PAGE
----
It was to last several hours removing the stones embedded in the buttock of the late Burt Munro after a fall at Teretonga race track.

Dr Hunter later introduced him to the Southland Racing Club and told him that he knew his grandfather who had been on the SRC committee for 41 years and that he had sold him a horse that was "no bloody good" - it only won 11 races.

Dr Prendergast began general practice in Ranfurly as a locum general practitioner and superintendent of Maniototo Hospital for three months.

"My first night was the longest in general practice as I was called to the obstetric unit for a haemorrhage. I needed blood which required me to call on donors, cross match and transfuse.

"I then needed an anaesthetist and learned the job was mine before surgically removing the offending placenta."

The whole procedure took 11 hours and, before going home, he had to X-ray and reset a fractured arm.

That introduction to general practice was daunting and he asked himself "if this is general practice, I don't think I like it".

Shifting to Newfield in Invercargill as a GP, he was called by the late Gordon Davidson to give his first anaesthetic in private at Park Hospital. "He started me on 12 years of general practice associated with anaesthetics and also started me up as medical examiner for civil aviation, but I decided I needed more knowledge of anaesthetics.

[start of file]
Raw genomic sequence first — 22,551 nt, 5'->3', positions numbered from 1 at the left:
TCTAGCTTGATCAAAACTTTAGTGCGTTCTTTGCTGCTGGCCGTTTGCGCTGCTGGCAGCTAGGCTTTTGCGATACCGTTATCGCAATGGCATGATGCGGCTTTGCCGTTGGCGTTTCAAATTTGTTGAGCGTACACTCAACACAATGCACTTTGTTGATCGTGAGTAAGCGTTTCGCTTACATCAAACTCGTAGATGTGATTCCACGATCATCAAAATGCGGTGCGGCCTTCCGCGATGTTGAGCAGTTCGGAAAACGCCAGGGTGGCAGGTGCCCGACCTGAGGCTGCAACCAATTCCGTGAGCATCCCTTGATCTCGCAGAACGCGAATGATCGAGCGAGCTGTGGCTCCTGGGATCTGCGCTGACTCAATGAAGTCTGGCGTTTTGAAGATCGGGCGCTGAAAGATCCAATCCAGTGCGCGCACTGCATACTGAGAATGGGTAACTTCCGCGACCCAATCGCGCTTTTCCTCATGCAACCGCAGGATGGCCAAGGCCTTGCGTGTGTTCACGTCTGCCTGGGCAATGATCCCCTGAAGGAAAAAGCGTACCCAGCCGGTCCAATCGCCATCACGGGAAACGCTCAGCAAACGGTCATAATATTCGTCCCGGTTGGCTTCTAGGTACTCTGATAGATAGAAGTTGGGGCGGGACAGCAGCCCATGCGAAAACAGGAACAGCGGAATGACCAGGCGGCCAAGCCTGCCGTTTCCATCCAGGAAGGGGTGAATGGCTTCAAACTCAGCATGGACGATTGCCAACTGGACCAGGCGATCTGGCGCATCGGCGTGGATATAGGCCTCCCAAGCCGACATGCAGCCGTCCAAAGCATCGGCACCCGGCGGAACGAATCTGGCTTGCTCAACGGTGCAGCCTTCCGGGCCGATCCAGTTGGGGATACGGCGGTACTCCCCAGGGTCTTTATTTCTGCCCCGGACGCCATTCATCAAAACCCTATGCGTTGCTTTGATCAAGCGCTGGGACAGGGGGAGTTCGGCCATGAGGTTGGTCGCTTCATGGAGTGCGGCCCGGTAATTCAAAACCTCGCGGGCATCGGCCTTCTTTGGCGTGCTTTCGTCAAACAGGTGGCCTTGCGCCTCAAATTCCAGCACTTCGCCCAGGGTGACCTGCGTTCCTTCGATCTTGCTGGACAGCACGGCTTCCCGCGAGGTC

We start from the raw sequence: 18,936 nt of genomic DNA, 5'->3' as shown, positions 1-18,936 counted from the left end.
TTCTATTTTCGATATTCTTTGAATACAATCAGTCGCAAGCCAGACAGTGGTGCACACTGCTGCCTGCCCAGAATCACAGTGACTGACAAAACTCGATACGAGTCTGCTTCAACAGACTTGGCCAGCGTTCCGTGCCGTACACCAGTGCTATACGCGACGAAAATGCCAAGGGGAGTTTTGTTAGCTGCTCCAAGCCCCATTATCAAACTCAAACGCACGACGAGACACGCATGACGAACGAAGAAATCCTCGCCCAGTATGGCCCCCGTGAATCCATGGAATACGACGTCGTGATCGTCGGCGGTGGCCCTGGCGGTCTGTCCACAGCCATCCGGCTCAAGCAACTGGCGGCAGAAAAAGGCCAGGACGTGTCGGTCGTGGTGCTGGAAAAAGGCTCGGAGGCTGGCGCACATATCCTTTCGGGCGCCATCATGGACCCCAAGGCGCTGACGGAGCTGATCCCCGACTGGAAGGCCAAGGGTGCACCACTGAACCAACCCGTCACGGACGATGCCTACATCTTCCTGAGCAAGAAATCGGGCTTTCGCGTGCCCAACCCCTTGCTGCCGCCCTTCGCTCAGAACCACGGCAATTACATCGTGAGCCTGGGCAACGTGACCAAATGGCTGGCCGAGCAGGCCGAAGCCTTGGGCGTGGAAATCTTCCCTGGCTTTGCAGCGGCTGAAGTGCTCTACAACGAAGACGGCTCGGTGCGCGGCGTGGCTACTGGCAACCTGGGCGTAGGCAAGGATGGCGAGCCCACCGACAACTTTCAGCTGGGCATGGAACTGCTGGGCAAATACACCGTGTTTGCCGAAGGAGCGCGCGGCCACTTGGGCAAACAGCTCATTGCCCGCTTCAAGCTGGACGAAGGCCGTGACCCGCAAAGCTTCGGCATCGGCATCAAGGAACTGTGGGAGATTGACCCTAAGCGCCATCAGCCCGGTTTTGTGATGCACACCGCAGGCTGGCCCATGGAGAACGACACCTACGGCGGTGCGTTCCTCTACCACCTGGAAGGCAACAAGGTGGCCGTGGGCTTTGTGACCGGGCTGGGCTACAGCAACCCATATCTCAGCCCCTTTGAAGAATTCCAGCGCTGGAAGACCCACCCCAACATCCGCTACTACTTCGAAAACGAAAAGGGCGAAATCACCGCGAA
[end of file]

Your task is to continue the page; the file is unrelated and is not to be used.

"Dr David Pottinger arranged for me to study under Dr Kevin McCall, the director of anaesthetics in Victoria, Australia.

"I did one year fulltime in anaesthetics at Kew and Park hospitals and administered 18,000 anaesthetics over a 12-year period.

"Narco-hypnosis was a side issue that I practised.

"A surgeon, who was the patient, asked me to give him an anaesthetic on a Sunday night.

"When the patient was induced, I said to him that he would never beat Prendergast again at golf.

"On coming out of the anaesthetic, he was repeating the same words.

"It worked . . . he never beat me at golf again."

In late 1973, Dr Prendergast was asked by the board of Southland Frozen Meat to be medical officer at the Makarewa plant, a position he held until its closure in 1999.

"Many men working in close quarters with sharp knives could result in some serious hand and finger injuries, some severed and requiring urgent attention and involved stitching." One butcher later remarked that the surgery to his hand was great but that he had to shear the graft twice a year.

During that period, the company sent him to study occupational medicine in England and Germany.

While at Makarewa, he gained a fellowship in occupational medicine from the Royal College in Melbourne.

Dr Prendergast also became widely known in his role of police surgeon for over 20 years.

"I had many calls to homicides but the one that stuck most in my mind was being called at 2am on a cold frosty morning to examine the contents of a car boot.

"In it was the murdered wife of a former neighbour of mine."

Medicine had changed greatly.

The early days were the best, in his opinion.

Surgeons, gynaecologists and GPs mixed freely on social occasions.

Nobody was left out.

Doctors, including Bert Insull, Norman MacLean, Bruce Wells, Gordon Davidson, Doug Allen, Bob Dykes, Graham Tait and Ian Watson, the early pioneers, were hard to beat.

The Southland Times